AJP stands for Apache JServ Protocol and is a performance-optimized version of the HTTP protocol in binary format. Tomcat uses AJP to exchange data with nearby Apache HTTPD web servers or other Tomcat instances.
Tomcat's AJP connector is enabled by default on all Tomcat servers and listens on the server's port 8009.
Ghostcat can steal configs, plant backdoors
Chaitin researchers say they discovered a bug in AJP that can be exploited to either read or write files to a Tomcat server.
For example, hackers could read app configuration files and steal passwords or API tokens, or they could write files to a server, such as backdoors or web shells (the Ghostcat "write" attack is only possible if any app hosted on the Tomcat server allows users to upload files).
The Ghostcat vulnerability is extensive, to say the least. It impacts all 6.x, 7.x, 8.x, and 9.x Tomcat branches. Apache Tomcat 6.x was released in February 2007, meaning that all Tomcat versions released in the last 13 years should be considered open to attacks.
Chaitin researchers say they've found the bug in early January this year, and worked with the Apache Tomcat project to have patches ready before going public.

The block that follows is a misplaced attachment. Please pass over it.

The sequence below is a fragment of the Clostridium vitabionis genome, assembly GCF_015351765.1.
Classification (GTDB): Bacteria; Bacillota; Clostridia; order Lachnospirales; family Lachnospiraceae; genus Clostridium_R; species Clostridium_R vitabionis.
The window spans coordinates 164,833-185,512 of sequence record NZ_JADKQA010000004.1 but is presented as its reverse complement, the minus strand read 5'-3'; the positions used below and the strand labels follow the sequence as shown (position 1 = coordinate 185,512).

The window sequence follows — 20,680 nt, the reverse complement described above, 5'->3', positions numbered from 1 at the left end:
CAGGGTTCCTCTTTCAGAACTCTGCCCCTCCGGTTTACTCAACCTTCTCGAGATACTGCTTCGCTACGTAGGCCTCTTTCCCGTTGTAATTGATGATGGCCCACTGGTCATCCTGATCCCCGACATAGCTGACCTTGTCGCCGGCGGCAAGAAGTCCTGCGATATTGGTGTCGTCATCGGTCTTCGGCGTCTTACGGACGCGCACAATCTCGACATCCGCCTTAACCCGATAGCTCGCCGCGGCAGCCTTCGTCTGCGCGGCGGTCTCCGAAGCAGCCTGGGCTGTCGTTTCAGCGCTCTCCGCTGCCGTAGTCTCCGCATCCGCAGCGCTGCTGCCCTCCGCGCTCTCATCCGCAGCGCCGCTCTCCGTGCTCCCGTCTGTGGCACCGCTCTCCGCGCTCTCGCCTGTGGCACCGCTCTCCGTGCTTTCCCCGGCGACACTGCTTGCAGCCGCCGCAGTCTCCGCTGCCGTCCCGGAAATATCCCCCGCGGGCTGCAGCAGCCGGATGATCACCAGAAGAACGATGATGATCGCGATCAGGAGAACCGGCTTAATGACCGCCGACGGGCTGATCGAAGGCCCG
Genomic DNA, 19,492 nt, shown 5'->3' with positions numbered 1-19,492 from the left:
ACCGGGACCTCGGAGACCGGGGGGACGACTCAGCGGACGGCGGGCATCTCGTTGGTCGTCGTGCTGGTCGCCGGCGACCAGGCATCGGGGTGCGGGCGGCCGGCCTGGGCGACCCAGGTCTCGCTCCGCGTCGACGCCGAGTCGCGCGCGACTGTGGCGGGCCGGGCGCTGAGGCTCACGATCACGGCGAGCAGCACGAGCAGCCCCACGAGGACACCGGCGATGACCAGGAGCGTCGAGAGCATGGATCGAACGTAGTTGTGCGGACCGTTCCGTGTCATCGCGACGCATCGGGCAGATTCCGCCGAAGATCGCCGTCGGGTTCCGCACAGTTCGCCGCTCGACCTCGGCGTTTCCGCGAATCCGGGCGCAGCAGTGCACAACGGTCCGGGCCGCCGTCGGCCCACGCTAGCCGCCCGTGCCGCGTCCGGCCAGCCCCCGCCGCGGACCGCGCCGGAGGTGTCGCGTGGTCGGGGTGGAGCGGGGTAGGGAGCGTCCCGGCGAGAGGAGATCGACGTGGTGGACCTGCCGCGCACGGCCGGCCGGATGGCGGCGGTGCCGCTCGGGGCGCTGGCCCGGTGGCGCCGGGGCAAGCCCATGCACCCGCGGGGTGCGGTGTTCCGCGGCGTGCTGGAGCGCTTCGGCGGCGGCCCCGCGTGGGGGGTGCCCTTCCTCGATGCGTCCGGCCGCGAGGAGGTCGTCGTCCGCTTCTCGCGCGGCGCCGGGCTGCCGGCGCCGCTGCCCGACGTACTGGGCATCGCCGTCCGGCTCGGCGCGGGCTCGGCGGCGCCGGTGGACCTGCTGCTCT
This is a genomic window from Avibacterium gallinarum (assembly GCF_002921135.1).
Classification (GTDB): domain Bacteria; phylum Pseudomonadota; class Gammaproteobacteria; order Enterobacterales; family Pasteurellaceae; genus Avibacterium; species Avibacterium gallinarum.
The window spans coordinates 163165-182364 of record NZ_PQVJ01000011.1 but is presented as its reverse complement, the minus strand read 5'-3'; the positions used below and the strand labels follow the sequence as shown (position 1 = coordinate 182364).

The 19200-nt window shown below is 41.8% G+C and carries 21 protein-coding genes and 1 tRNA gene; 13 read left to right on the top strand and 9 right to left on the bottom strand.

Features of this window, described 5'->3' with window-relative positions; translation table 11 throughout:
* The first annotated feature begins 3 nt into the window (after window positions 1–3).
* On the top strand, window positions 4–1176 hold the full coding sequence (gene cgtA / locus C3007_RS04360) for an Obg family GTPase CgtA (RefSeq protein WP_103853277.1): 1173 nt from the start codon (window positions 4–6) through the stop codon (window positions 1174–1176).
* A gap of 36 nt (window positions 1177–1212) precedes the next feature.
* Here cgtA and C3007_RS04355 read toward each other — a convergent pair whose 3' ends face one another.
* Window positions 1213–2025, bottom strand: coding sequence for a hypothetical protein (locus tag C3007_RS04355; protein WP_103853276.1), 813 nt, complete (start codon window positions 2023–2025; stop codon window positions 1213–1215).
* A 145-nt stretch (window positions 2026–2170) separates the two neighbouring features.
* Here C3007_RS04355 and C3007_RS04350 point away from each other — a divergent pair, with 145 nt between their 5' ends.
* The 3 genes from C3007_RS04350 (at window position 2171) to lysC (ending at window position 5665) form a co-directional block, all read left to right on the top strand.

According to a BinaryEdge search, there are more than one million Tomcat servers currently available online.
Per Tenable, proof-of-concept code[1, 2, 3, 4, 5] for testing or launching Ghostcat attacks proliferated on GitHub after the bug's public disclosure last week.
According to Snyk, apps built on the Spring Boot Java framework are also vulnerable since they come with a pre-included Tomcat server. Per Red Hat, Tomcat also ships with other Java-based frameworks and servers, such as JBossWeb and JBoss EAP.
Red Hat recommends disabling the AJP connector in Tomcat if not used, or binding it to localhost port, since most of AJP's use is in cluster environments and the 8009 port should never be exposed on the internet without strict access-control lists.
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